Family adventures in Japan
Things were so easy when you could just chuck some clothes and a toothbrush in your bag and go.
Now, instead of worrying about whether the closest bar is close enough, we find ourselves wondering: will there be anything the kids will eat? Will this cycling tour be as exciting as it looks online? Will our hotel have connecting rooms? Fast enough Wi-Fi? Big enough beds?
And that’s before we’ve even starting thinking about logistics: dealing with school holidays; booking train tickets; finding that all-important balance between action and relaxation.
One thing we can say is that Japan was made for family holidays. It may be known for its time-honoured traditional culture, but Japan is also a giant playground filled with robots, pirate ships, bizarre fashion and over 200 theme parks – and nowhere is safer or more friendly. Any country where comic books have been elevated to an art form and even the airports have life-sized cartoon mascots to welcome you is going to be a hit with kids.
Wondering where to start? Just leave it to us. We've been doing this 20 years (long enough to have gone from carefree solo travellers to kids in tow!) and we’ll make sure you have the best family holiday ever.
How accommodation works for families in Japan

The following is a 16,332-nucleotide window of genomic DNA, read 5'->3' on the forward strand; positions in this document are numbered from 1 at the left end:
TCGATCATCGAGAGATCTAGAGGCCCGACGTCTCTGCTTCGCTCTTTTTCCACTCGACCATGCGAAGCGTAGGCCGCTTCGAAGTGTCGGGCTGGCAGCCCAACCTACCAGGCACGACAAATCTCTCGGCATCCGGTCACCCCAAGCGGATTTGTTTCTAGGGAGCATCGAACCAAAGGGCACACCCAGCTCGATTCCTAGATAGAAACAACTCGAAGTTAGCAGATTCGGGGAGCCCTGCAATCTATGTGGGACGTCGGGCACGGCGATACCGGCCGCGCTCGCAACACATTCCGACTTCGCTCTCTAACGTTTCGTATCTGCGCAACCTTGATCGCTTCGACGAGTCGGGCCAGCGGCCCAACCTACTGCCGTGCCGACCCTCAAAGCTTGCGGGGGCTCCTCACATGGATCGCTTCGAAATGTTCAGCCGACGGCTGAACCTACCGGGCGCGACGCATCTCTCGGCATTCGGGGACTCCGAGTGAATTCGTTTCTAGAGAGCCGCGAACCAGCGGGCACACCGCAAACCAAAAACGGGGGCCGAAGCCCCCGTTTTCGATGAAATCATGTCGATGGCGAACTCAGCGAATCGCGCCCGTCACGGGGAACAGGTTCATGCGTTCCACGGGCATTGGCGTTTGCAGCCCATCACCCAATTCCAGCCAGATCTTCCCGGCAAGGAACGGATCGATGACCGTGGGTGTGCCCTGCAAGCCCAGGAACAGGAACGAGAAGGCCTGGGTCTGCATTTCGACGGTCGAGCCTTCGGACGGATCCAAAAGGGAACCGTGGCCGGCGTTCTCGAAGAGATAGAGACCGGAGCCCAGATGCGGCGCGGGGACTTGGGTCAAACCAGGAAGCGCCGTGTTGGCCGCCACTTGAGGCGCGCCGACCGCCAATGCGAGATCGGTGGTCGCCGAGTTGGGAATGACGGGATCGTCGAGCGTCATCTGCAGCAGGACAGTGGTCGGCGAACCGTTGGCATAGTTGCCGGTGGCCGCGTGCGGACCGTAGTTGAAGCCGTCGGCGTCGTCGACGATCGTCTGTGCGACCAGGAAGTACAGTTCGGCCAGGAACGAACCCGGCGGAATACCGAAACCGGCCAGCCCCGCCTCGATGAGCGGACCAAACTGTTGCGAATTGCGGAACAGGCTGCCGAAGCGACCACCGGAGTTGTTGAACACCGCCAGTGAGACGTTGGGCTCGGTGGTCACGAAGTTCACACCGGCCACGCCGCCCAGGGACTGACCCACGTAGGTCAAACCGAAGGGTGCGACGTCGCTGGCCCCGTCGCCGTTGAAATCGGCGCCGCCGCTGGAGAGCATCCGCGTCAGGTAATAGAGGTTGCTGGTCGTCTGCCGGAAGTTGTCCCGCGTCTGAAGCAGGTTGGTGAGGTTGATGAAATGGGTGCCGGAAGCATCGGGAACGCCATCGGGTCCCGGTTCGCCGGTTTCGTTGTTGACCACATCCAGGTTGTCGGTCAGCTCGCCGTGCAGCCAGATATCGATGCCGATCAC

How to build the perfect trip for your family
What makes a great family holiday?
Pile into your rental car for an unforgettable family adventure around Japan, including the Japan Alps, and the outdoor adventure mecca of Minakami.
Japan has a huge range of amazing theme parks and this twelve-night itinerary ticks off the very best.
Family accommodation across Japan
Yamaichi Bekkan (Miyajima)
Welcome to the Yamaichi Bekkan, a family-run inn just a short walk from both the pier and Miyajima's famous shrine gate.
Simon and Alastair, our company directors, first visited the Yamaichi Bekkan in the early 2000s, when InsideJapan Tours was only just beginning. Ever since then, its warm hospitality, friendly atmosphere and outstanding food have made it a firm favourite!
The ryokan has just four guest rooms (three traditional Japanese-style and one Western twin), all with en suite bathrooms. Downstairs, the ryokan acts as a restaurant as well, and serves superb food: sashimi, tempura, and the island speciality conger eel. The baked oysters, another local delicacy, are a real treat.
The ryokan is a family affair, and the English-speaking proprietress, Shinko-san, is an absolute delight. She and her family will ensure that you feel welcome, and will do everything they can to fulfil your every need and request. The ryokan lacks its own onsen bathhouse but if you fancy a soak, Shinko-san will arrange for you to visit the baths at the hotel a few doors down. Located on the top floor of the building, they boast great views across the bay.
Located in the upmarket area of Marunouchi, the Peninsula offers spectacular views and luxurious comfort, right next-door to the Imperial Palace and within walking distance of the high-end Ginza shopping district.
Guest rooms are among the largest in Tokyo, and each suite blends traditional Peninsula standards of comfort and technology with elements of Japanese heritage and culture. The hotel offers a wide range of gourmet dining options, including authentic Cantonese cuisine, fine Japanese kaiseki and international dining. For relaxation the hotel features a fitness centre and indoor swimming pool overlooking the Imperial Gardens, while The Peninsula Spa by ESPA offers the ultimate in pure indulgence.
Shiba Park (Tokyo)